The big reason I was so hyped to play this demo of Bravely Default II is cause the combat is consistently incredible in these games. It’s very fun, well organized and nuanced. Mixing and matching abilities from various Jobs is a highlight, and you can come up with some devastating combos. Though many of the Jobs in the demo are gonna be familiar to fans, that’s not necessarily a bad thing. I noticed some new quirks, such as White Mages gaining MP every turn during daytime battles while Black Mages gain MP every turn during nighttime battles. I just hope that the final tally of Jobs has at least a handful that are truly original. New names are good and well, but the Bard shares a lot in common with the Performer from End Layer. The Beastmaster is more exciting, and reminds me of the Blue Mages from old Final Fantasy titles.
In the demo itself, there’s only a handful of Jobs to pick from, and most are the stuff you’re gonna be familiar with. The Freelancer, various Mages, Monk etc. I will say, pick your Jobs carefully, since this demo is timed. I was a little surprised by that, and worried at first. But turns out, the 5 hours you’re allocated are just enough to explore a bit and beat both the main bosses here. The reason is that if you keep dying after saving, that doesn’t count against the clock. So you have some leeway to try different strategies to succeed. And you’ll need to, since the bosses are quite challenging. Both ramp up when they’re low on health, and the Beastmaster can easily wipe out your entire party in one turn if you’re not careful. They also have wicked Counters. The Bard puts White Mages to sleep when they try and heal, and the Beastmaster responds to physical attacks by summoning a sandworm that hits everyone with a sand storm. But neither of them is as hard as the Rare Monster battle I encountered. I wandered in the second dungeon, and meandered outside on the world map. Luckily the game warned me what was in store, so I saved first. Which is good, since I had no chance against a den of giant snakes. I might with much more time to grind, but with the time limit that didn’t seem prudent.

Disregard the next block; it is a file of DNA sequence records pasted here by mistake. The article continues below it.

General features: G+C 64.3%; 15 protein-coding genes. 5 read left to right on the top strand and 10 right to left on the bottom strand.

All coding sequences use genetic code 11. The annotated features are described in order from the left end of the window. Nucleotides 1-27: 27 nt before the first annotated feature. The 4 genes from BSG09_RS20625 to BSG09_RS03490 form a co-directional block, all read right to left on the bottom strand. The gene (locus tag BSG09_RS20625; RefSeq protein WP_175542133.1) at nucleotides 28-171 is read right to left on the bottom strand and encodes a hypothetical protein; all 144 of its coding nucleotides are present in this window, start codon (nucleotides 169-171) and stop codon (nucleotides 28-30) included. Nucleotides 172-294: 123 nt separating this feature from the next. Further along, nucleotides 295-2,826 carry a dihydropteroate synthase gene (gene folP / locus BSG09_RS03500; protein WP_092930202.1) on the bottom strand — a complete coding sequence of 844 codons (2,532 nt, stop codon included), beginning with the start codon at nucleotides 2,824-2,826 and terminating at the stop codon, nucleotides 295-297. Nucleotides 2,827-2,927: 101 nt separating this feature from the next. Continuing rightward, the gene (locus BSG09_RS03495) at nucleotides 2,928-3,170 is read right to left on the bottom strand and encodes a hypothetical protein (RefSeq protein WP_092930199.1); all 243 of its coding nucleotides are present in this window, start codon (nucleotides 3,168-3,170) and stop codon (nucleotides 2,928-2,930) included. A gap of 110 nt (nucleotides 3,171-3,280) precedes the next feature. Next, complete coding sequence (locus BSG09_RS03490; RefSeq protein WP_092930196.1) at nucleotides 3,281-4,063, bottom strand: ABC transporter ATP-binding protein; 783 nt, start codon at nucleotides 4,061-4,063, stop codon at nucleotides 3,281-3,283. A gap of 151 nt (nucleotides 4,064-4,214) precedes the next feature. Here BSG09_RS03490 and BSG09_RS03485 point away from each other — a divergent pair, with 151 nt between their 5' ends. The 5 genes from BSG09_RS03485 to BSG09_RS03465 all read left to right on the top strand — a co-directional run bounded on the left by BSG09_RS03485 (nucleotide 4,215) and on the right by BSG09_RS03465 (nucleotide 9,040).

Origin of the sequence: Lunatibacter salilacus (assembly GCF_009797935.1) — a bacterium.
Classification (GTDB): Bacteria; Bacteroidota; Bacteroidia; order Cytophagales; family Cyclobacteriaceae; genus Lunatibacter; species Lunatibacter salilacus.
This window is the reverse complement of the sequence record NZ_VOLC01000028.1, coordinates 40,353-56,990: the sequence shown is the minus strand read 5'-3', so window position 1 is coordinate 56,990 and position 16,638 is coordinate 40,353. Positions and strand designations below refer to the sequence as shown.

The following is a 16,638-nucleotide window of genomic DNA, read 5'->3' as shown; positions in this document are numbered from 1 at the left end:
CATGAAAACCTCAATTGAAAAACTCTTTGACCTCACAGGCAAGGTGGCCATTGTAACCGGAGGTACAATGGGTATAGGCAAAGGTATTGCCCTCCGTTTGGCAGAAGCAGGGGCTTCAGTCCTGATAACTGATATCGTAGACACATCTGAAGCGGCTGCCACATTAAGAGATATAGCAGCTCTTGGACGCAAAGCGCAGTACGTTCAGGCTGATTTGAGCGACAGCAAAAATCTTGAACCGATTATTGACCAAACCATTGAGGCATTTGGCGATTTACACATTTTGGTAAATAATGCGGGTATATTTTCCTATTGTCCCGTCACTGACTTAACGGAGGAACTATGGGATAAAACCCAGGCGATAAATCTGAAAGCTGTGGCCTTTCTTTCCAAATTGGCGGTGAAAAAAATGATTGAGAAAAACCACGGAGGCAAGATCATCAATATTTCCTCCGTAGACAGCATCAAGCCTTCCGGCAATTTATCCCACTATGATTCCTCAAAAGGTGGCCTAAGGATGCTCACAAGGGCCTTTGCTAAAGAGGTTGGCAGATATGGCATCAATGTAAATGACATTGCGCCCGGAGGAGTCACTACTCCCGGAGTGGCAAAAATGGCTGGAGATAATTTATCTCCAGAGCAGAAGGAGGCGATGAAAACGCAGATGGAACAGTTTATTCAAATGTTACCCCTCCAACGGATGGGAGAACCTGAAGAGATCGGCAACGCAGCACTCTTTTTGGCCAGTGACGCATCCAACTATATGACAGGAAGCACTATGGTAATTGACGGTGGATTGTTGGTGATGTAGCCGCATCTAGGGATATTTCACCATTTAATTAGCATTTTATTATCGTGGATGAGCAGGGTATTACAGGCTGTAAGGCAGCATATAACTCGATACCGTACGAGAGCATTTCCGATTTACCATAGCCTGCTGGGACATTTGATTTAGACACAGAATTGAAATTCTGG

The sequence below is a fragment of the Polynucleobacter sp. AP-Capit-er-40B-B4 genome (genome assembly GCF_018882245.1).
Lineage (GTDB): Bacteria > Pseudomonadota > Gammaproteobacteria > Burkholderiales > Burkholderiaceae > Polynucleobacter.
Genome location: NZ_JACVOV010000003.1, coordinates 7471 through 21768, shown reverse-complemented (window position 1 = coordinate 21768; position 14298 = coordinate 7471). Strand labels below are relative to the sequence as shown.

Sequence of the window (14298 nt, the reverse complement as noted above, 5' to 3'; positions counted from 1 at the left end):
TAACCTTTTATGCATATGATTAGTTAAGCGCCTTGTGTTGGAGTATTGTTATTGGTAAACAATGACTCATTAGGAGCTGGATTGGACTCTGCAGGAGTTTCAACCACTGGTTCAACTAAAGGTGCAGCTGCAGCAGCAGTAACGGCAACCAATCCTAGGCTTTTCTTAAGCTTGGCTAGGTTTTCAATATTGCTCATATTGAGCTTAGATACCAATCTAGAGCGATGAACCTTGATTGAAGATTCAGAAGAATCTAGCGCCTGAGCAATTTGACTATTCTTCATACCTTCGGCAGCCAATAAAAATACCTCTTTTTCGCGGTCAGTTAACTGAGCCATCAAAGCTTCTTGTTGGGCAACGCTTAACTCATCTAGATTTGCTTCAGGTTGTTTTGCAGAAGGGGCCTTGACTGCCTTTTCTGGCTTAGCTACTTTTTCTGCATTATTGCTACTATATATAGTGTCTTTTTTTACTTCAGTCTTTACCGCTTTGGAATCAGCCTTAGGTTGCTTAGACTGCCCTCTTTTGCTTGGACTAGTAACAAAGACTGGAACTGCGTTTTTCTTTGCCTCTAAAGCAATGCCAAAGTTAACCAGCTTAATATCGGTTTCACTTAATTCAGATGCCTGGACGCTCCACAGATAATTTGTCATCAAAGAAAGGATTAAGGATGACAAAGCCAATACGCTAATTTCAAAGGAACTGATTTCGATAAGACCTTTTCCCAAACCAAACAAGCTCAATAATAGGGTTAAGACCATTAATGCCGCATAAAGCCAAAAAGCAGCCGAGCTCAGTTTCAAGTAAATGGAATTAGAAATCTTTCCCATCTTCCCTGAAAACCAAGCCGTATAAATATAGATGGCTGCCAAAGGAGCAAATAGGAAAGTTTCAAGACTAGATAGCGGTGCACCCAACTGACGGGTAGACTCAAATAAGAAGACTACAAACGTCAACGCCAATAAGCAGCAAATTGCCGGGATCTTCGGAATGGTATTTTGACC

Overall, I found the balance in this demo very well managed. You start at around level 10, and the cap is 20. Meanwhile the Jobs can only be leveled up to 10. I don’t think I got anywhere close to any of the level caps, but I managed to still beat the demo. Mostly cause I lucked into poisoning the Beastmaster, which saved my hide. It’s fun to wander around fulfilling side quests as well. Honestly the only thing that’s not super intuitive is the new Weight system. Basically, if your equipment is too heavy, your stats get decreased. Makes sense and all, but actually navigating the menus can be tough. There’s one for equipping things, which displays the characters and lets you auto equip them the ideal way. But that menu doesn’t show the Weight. I only found that info by going into the individual item menu, and then looking at the various stat increases or decreases. Not that this was enough to make the experience bad. Just a small blemish on an otherwise juicy apple.
Oh and I would be remiss if I didn’t talk about the aesthetic design real quick. In some ways, it’s very reminiscent of the first two games. But it’s just much more lush and visually stunning. There’s great texture work and awesome use of light. It’s almost like some stop motion universe, and it features some really wonderful monsters. I fought against the standard stuff like Ahriman, giant pig men and mermen, but there’s also really strange stuff. There’s hideous undead that appear to be made out of waxy flesh, and some odd geometric spirits. This is a really pretty game, easily the best in the series. And the voice acting isn’t shabby either, with great music and sound effects.
Honestly, if you’re a fan of the Bravely Default series, you should already have downloaded this demo. But even if you aren’t, I’d say it’s worth a shot. Demoes are great to discover if a game is for you, and it’s only a month or two before Bravely Default II is out. Spending 5 hours is a small ask to decide if you’re jumping on this RPG train.